2.4 Data Alignment and Protein Identification

The data were collected and analyzed independently for ACL and PT. Within a tissue, data collection alternated between male and female subjects, to reduce any temporal bias. Including pooled sample analyses, replicate analysis for one sample of each matrix type, and 8 LC/LC fractions per sample, there were a total of 72 raw data files collected per matrix type.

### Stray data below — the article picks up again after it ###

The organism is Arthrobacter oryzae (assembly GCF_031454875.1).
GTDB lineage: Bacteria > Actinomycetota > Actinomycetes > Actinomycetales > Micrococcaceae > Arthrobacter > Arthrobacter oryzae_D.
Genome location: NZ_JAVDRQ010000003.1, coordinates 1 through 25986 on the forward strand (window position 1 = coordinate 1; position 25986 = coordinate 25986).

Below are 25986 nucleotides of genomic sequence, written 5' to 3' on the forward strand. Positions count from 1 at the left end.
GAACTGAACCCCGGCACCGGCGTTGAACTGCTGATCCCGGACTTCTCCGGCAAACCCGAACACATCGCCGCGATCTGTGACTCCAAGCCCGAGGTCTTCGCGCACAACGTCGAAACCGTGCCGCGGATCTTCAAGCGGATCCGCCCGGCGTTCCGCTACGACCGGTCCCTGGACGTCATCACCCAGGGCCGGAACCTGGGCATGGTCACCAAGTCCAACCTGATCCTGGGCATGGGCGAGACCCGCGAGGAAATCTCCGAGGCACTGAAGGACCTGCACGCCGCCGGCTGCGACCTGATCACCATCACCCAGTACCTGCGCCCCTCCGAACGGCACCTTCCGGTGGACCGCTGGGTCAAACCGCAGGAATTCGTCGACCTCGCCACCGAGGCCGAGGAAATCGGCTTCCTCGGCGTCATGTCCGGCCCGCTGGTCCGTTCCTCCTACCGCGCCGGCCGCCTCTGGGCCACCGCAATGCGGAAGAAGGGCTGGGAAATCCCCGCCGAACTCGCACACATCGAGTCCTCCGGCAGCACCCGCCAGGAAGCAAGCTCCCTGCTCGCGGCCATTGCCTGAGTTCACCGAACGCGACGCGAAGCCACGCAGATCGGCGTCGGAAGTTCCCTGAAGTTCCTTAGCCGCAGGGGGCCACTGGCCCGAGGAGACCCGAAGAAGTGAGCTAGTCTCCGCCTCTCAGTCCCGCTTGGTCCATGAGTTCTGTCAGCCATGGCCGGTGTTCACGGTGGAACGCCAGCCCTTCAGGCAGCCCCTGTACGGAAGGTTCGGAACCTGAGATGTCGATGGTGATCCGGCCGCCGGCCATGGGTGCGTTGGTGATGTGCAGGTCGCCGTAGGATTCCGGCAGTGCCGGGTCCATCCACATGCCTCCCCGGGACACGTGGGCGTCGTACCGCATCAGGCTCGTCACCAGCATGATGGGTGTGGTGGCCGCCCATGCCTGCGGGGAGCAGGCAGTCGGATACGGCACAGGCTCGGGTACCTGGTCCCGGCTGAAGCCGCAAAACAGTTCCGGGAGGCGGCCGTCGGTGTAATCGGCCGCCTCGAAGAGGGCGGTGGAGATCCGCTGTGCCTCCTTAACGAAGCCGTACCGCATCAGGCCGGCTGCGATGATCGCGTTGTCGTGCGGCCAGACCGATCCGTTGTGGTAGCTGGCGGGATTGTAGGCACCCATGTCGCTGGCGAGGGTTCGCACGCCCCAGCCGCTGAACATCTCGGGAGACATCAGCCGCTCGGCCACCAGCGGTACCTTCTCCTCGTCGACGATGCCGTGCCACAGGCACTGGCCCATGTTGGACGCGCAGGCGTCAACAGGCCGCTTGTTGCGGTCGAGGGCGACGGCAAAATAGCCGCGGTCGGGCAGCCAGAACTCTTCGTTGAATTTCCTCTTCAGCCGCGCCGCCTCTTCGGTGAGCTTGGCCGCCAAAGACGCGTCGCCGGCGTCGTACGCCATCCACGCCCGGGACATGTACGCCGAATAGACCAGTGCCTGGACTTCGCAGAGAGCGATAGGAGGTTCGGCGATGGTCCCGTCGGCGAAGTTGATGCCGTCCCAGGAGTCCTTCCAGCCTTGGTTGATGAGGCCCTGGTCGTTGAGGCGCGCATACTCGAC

Label-free quantitative analysis was performed independently for each tissue (PT and ACL) using area-under-the-curve (AUC) measurements in Rosetta Elucidator v3.3 (Rosetta Biosoftware Inc., Seattle, WA). Analyses for each LC/LC fraction were aligned based on the accurate mass and retention time of detected ions (“features”) using the PeakTeller algorithm (Elucidator), and after feature quantitation and identification, peptide quantities were summed across fractions for the small percentage of peptides found in multiple fractions (∼15%). MS/MS spectra generated via DDA were compiled and submitted to the Mascot v2.2 (Matrix Sciences Inc., London, UK, search engine directly from the Elucidator software (16,147 spectra for ACL and 17,963 for PT). For MSE data, ProteinLynx Global Server (PLGS) v2.4 (Waters) was used to generate searchable files, including 116,872 spectra for ACL and 130,385 for PT. These spectra were submitted to the IdentityE search engine within PLGS v2.4 on a fraction-by-fraction basis, with search parameters requiring 3 product ions per peptide, 7 product ions per protein, and 1 peptide per protein; results were then imported into Elucidator. All spectra were searched against a SwissProt ( database, including all Homo sapiens entries as well as for the surrogate standard ADH1_YEAST, which also contained a reversed-sequence “decoy” database for false positive rate determination. For Mascot and PLGS searches, data were searched for tryptic enzyme specificity, fixed modification for carbamidomethylation of cysteine residues, variable modifications of deamidation of asparagine and glutamine residues, hydroxylation of proline residues, and oxidation of methionine residues. Precursor ion tolerance was set at 10 ppm and 5 ppm and product ion tolerance was set at 0.04 Da and 12 ppm, for DDA and data independent acquisition (DIA) data respectively. A maximum of 2 missed cleavages were allowed. After individual peptide scoring using PeptideProphet algorithm (Elucidator), the data were annotated at a 2% peptide false discovery rate (FDR) for PT samples and 1.6% FDR at the peptide level for ACL. MS/MS identifications were made available as scaffold files and can be downloaded at the following link: